As community science initiatives—which provide a safe way to connect people with nature and each other during the pandemic—continue to grow in popularity, this year’s sixth annual City Nature Challenge is expanding to more than 400 cities across six continents. Beginning on Friday, April 30 at 12:01 am, the Challenge runs through Monday, May 3, 11:59 pm.

With travel restrictions due to the pandemic, scientists more than ever rely on observations from community scientists for important findings. During the 2020 City Nature Challenge, despite the challenges posed by the coronavirus pandemic, participants in Miami spotted an amethyst hairstreak butterfly, a species nearly extirpated from the United States. In Panama, community scientists documented a vibrant—and critically endangered—harlequin frog. And in Washington D.C., participants recorded Arlington County’s first observation of a white-spotted slimy salamander in over 40 years. Over 1,300 endangered, endemic, or data deficient species were recorded during the 2020 City Nature Challenge!

The global event invites people of all ages to observe and submit pictures of wild plants, animals and fungi using the free mobile app iNaturalist. To join in the Challenge, local participants:

  1. Find wildlife: Any wild plant, animal, fungi, slime mold, or any other evidence of life (scat, fur, tracks, shells, carcasses) found anywhere in the seven counties of the project area counts. You may be surprised at what you find in your own backyard, or see from your window!
  2. Take photos of findings using the iNaturalist app, or upload photos from your camera/phone into iNaturalist app or website.
  3. Learn as observations are identified by other iNaturalist users!

Large pools of data built through iNaturalist, natural history museums and science organizations help authorities make informed decisions about conservation. Organizers encourage Hoosiers to participate in their own yards, or local green spaces and local/state parks, while following appropriate social distancing guidelines.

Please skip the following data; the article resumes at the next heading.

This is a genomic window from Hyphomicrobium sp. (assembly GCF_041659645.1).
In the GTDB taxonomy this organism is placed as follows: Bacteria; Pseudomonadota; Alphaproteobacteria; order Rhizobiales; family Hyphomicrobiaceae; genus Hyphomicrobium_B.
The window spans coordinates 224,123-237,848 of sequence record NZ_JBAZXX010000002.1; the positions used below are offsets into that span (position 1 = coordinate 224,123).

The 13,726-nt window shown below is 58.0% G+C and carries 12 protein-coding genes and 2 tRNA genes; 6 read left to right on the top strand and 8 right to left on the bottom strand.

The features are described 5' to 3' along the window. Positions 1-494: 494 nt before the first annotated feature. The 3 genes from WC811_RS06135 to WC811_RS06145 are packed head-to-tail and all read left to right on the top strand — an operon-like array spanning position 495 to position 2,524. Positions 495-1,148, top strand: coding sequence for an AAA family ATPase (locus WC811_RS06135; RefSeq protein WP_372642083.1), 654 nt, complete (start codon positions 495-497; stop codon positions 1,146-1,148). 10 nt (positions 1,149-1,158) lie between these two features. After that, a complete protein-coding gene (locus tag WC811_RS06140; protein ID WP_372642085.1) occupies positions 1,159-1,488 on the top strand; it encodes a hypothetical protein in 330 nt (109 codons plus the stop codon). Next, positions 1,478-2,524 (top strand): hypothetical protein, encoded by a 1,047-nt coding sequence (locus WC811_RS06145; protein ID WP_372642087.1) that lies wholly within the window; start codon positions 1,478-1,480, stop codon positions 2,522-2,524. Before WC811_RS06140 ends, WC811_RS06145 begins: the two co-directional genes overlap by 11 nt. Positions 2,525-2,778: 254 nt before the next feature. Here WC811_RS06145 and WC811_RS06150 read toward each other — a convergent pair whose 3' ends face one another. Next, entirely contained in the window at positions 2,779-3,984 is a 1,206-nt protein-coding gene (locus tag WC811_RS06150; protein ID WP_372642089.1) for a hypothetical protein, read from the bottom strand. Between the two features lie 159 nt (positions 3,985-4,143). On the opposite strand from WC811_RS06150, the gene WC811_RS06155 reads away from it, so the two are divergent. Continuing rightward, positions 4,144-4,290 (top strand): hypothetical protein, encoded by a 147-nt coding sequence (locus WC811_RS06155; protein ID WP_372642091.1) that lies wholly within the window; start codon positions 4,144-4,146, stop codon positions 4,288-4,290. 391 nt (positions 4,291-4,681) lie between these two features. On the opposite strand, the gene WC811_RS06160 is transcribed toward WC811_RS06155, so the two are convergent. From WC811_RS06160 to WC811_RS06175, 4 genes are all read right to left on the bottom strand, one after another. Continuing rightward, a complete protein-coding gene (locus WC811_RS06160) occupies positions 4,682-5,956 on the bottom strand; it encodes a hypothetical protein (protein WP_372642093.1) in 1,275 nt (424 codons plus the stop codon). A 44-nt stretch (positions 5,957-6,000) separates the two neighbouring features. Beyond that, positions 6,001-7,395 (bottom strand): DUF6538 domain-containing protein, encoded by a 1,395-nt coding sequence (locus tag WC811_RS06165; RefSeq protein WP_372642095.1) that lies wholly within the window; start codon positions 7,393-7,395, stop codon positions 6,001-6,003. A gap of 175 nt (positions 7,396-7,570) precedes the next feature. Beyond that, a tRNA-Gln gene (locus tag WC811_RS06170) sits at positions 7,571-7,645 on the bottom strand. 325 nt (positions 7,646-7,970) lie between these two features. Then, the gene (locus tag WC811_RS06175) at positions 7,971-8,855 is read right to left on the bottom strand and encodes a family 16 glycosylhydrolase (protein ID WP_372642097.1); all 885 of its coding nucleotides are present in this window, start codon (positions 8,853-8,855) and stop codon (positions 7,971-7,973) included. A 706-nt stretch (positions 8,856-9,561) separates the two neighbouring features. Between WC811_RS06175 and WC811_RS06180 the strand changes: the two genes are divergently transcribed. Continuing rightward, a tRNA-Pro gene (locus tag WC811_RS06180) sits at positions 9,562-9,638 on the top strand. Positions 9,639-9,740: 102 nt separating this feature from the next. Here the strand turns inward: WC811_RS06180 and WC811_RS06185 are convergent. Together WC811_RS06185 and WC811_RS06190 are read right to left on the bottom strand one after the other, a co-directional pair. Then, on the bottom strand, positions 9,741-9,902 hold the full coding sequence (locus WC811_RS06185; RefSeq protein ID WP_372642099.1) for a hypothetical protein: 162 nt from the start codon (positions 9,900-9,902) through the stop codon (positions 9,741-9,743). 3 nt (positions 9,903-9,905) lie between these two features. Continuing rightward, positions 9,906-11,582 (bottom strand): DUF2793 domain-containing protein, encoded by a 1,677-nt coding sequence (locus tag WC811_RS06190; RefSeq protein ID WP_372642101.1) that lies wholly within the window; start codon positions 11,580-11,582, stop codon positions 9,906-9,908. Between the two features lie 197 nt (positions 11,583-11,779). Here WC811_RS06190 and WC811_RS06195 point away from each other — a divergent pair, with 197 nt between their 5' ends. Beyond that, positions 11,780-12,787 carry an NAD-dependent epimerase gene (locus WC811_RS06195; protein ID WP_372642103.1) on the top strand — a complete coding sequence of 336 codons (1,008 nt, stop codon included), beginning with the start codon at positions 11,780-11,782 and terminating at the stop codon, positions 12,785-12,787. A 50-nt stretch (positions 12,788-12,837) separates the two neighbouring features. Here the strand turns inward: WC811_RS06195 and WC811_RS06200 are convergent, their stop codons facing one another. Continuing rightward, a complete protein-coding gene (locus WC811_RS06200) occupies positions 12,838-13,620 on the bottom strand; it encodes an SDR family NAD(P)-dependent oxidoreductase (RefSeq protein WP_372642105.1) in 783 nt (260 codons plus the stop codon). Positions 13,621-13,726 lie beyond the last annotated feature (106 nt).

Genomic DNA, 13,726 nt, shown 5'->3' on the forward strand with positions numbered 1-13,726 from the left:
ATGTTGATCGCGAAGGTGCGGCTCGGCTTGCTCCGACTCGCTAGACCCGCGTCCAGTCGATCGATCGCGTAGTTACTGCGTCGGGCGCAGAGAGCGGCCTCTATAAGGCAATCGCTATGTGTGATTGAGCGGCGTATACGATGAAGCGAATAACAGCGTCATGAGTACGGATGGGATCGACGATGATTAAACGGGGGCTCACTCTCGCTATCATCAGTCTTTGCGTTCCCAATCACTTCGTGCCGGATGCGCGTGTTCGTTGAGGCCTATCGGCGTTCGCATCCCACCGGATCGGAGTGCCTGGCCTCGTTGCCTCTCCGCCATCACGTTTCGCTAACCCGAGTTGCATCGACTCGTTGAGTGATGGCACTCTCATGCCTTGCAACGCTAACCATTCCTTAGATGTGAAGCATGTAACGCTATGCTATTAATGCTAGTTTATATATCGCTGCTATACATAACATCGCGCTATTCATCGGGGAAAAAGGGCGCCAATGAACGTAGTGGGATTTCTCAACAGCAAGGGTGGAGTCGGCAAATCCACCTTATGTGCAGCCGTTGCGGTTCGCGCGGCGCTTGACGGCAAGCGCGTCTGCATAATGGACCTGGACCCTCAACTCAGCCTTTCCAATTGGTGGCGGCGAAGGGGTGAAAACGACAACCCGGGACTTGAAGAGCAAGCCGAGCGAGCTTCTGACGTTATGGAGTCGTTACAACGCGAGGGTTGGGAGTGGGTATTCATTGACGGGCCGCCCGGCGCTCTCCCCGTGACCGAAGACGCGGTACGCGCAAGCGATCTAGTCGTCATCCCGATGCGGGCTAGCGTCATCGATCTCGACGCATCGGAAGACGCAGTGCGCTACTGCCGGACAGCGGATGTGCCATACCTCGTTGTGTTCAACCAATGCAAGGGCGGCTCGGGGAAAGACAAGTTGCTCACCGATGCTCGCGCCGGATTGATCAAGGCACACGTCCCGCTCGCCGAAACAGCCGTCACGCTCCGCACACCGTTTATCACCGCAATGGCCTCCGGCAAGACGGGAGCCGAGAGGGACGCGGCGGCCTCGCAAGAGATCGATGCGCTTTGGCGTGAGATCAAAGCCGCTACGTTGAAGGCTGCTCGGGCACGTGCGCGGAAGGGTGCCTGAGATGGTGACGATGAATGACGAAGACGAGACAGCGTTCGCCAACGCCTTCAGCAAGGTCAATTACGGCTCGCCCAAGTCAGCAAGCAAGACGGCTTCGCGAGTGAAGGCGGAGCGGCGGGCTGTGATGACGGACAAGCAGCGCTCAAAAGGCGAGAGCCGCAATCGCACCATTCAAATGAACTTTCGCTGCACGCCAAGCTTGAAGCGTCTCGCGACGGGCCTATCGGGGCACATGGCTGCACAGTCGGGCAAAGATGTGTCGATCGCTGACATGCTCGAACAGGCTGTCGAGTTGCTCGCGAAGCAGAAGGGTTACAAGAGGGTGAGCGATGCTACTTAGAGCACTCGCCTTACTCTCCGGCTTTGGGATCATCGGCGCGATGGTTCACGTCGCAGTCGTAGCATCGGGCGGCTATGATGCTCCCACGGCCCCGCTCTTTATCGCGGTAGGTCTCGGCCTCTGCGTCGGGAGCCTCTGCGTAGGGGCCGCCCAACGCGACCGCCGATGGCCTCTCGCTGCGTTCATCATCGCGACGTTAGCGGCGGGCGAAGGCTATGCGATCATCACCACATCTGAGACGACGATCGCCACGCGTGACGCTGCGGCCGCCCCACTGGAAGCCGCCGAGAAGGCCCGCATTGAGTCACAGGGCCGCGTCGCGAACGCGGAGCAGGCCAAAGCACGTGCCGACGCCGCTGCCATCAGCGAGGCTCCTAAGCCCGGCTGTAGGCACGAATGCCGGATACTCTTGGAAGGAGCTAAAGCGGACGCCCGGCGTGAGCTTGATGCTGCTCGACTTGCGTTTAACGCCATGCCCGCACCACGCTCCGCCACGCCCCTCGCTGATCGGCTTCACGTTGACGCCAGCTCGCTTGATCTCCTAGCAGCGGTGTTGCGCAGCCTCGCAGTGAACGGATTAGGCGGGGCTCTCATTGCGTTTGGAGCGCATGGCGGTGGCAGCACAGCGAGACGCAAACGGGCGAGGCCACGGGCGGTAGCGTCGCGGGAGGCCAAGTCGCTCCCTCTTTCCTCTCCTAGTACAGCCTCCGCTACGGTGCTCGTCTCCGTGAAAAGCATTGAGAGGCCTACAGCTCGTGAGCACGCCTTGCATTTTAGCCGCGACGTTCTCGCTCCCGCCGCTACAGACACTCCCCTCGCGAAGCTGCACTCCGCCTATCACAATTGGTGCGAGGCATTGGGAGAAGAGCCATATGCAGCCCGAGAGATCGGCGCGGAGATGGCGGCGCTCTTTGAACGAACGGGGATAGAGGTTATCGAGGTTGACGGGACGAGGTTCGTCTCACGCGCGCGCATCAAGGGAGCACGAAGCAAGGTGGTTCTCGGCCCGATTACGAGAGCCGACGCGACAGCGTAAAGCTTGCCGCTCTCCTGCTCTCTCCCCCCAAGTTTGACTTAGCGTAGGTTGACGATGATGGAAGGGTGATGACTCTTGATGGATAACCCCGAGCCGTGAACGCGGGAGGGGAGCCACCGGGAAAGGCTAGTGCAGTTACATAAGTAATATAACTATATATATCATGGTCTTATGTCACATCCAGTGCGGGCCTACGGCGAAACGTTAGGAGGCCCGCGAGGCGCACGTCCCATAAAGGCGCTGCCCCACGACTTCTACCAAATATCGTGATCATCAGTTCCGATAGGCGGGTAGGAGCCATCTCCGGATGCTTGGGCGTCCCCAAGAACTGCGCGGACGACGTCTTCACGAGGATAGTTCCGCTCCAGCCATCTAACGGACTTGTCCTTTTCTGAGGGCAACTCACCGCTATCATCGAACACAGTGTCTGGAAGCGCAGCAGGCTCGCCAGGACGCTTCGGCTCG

“Every observation counts,” said Maraiah Russell, Preserves and Programs Steward, who is part of the LRWP team spearheading the local effort. “It can be an earthworm, a robin, a squirrel in your yard. You don’t even have to know exactly what you’re observing, because other iNaturalist users will help by making identification suggestions on your photo. It’s a great way for kids to learn about wildlife while at home too!” Participating is easy and free.

You just visit inaturalist.org from your browser, or download iNaturalist from the Apple App Store or Google Play store.

Fort Wayne Area City Nature Challenge activities:
Allen County Parks/Fox Island: Nature Scavenger Hunt, self-guided, April 30-May 3
Science Central: iNaturalist hike at Lawton Park, Saturday May 1st, 10:00am
Allen County SWCD, FW Parks and Rec., IN DNR: Living with Wildlife at Salomon Farm Park, Saturday May 1st 1-3pm
Backyard Bioblitz (in your own backyard), Sunday May 2nd

Local supporting organizations include Little River Wetlands Project, A Kid Again, ACRES Land Trust, Allen County Parks, Allen County Soil & Water Conservation District, Eckhart Public Library, Fort Wayne Parks and Recreation, Indiana Department of Natural Resources, Save Maumee Grassroots Organization, Science Central, and Trees Indiana.

To learn more, visit the City Nature Challenge page which features an Education Tool Kit at www.citynaturechallenge.org. Find us on facebook: @fortwayneareacnc

Track the wildlife found in our area in real time on our project page: www.inaturalist.org/projects/fort-wayne-area

The Waynedale News Staff

The Waynedale News Staff

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